The story of 1980’s Below the Belt begins with the real-life experiences of author and visual artist Rosalyn Drexler, who released a book titled To Smithereens based on her ventures into professional wrestling as “Rosa Carlo, The Mexican Spitfire.” The grueling nature of life on the road as a wrestler didn’t hold long-term appeal for Drexler, but she was able to turn her travels into her well-received book, which in turn caught the attention of film producers including Robert Fowler, who would also have a hand in writing and directing Below the Belt.

While Drexler moved on from wrestling and found her fame in visual arts (though not without some attention still paid to the athletes of the squared circle in some of her work), Below the Belt languished in post-production limbo. The film was completed in 1974, yet did not see release until 1980, thanks in large part to the success of the minor miracle that was 1976’s Rocky and its subsequent sequels. With an eye towards cashing in on a trend, Below the Belt was dusted off and finally came to life.

Again, though: this film was made before Rocky, and, most importantly, Drexler’s book was mining her own past for inspiration. That kind of detail matters when viewing, as everything in the movie is tinged with the same sense of street-level realism but isn’t, of course, derivative of Rocky. It’s cut from the same cloth, though, and in another interesting twist of fate, Drexler wrote the novelization of Rocky under the pen name Julia Sorel.

The cover of Drexler’s 1972 novel which inspired Below the Belt, alongside a 1962 painting by Drexler titled “Lost Match” (image courtesy of The Rose Art Museum Facebook page).

The movie opens with Rosa Robinski (played by Regina Baff), a seemingly listless diner employee handily dealing with a lecherous co-worker. Through happenstance, a wrestling promoter named Bobby Fox witnesses this and offers Rosa a try-out with Mildred Burke, who is playing herself in the film. Rosa talks it over with her boyfriend (a relationship soon to come to an end) and her step-father, who only questions the latest venture that Rosa’s trying out, with neither conversation leading to much help. The step-father is played, in a small, curious part, by Paul Brennan, who was featured in a landmark documentary from 1968 called Salesman about door-to-door bible peddlers.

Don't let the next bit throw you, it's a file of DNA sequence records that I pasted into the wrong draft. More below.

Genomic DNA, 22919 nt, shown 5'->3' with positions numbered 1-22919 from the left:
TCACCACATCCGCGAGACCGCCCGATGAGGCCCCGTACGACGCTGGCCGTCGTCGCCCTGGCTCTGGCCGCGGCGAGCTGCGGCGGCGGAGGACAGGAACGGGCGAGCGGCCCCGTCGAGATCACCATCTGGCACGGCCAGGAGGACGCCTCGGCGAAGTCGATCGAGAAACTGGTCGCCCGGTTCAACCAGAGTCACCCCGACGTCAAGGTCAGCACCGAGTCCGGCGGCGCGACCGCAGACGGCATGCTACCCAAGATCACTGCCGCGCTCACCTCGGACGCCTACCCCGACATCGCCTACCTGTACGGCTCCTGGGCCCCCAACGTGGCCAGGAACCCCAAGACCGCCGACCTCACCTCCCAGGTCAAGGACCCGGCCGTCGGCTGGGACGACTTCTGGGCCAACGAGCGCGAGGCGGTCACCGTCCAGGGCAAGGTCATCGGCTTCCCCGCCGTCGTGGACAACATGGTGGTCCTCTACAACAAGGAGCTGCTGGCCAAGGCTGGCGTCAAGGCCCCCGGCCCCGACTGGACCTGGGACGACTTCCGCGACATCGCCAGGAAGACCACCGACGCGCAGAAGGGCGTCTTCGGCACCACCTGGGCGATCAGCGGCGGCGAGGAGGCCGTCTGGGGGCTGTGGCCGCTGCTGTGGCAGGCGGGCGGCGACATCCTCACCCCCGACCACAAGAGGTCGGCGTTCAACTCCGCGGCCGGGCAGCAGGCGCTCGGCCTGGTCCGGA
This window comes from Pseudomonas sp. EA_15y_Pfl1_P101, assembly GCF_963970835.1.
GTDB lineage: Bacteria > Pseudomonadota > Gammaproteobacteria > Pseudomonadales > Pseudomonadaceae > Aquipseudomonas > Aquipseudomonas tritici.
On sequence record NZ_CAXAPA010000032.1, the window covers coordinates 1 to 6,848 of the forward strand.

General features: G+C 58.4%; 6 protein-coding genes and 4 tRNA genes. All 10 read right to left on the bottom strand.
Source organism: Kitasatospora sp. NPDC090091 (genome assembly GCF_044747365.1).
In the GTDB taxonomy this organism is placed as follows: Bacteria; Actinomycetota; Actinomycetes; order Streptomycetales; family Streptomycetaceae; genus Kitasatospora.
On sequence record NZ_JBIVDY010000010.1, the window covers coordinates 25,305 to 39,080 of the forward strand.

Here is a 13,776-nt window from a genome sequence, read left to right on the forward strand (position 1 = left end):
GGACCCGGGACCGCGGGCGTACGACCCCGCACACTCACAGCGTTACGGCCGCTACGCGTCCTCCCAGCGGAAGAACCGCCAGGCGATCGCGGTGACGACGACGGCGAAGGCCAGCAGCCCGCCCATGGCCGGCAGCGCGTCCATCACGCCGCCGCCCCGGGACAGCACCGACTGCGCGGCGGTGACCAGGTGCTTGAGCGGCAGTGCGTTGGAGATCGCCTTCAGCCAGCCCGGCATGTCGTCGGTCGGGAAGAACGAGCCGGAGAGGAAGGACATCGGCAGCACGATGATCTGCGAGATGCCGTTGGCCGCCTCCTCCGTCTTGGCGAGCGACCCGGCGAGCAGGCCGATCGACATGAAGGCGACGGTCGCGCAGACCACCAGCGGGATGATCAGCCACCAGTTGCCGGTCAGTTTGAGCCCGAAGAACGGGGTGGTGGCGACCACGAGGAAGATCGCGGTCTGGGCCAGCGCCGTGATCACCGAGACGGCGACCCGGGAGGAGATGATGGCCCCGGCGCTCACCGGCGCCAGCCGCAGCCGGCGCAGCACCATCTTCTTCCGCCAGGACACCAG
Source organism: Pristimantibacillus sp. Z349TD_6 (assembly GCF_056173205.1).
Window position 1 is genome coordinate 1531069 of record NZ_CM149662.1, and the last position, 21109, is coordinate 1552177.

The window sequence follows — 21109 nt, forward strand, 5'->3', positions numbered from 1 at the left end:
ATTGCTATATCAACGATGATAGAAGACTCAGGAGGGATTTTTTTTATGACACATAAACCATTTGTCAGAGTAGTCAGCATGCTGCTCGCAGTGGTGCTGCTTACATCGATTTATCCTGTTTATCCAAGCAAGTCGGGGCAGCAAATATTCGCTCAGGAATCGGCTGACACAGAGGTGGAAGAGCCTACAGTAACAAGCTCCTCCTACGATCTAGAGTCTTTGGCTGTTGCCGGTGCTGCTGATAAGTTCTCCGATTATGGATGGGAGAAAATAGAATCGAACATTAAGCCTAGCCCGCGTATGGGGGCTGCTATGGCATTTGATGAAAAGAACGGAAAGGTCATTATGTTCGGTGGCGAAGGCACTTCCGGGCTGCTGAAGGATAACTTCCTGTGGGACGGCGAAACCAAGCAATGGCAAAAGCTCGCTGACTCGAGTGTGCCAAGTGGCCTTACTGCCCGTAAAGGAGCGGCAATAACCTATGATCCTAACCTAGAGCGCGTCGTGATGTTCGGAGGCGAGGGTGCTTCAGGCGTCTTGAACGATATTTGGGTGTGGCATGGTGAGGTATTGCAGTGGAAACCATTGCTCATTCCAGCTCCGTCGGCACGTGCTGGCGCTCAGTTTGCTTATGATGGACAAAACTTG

Rosa finds her way to Millie Burke’s training gym, backed by the first of many outstanding musical numbers in the film performed by Billy Preston, Jennifer Holliday, plus Rodena Preston with The Voices of Deliverance. These tracks range from toe-tapping, spiritual-sounding pieces to more soulful, bluesy songs to suit the mood of the moment. Rosa’s first steps in the ring are good enough for her to join the troupe.

Rosa befriends The Beautiful Boomerang (Annie McGreevey), who provides an early indication of the loneliness this life can create. She doesn’t trust what men want from her, and after only a few days considers Rosa her best friend — it’s implied she doesn’t have much to choose from. When Rosa uncertainly replies to Boomerang’s profession of love for her, and it’s truly uncertain to the audience what she means by it as well, Boomerang and Rosa’s friendship hits a wall and is over as quickly as it began.

Rosa hits the road with an assortment of male and female wrestlers. She travels with Hilda (played by legit wrestler Titi Paris), Jane (renowned dancer Billie Mahoney), Trish (Shirley Stoler), Leroi (Dolph Sweet), Luke (James Gammon), and former wrestler turned Godfather darling Lenny Montana as The Geek. It’s an amazing assortment of characters, and though you may not recognize every name in the list, if you’re a movie fan of the era you’ll recognize most of their faces.

Towering over all of them is wrestler Jane O’Brien in the role of Terrible Tommy. She acts as the dragon at the end of the quest, someone who mocks, ridicules, and physically dominates Rosa throughout the film, all while Rosa knows she’ll have to face her to cement her place in the business.

O’Brien as Terrible Tommy prepares to face off with Rosa in a still from Below the Belt (Photo: IMDB)

While mentioned earlier that Below the Belt is mostly told in a non-traditional style, the one part it can’t escape is “the big fight” at the end of the movie. With wrestling as the main subject, that’s always a problematic element because it requires the story to use wrestling as a legitimately competitive sport rather than a choreographed business, and this note comes up again and again in reviews for wrestling-based films. Without the final fight, whether it’s Apollo Creed from Rocky or Zeus from No Holds Barred, there’s no-one for the protagonist to fixate on and work towards beating. However, that usually means that the rest of the film can’t really get into the staged nature of the sport.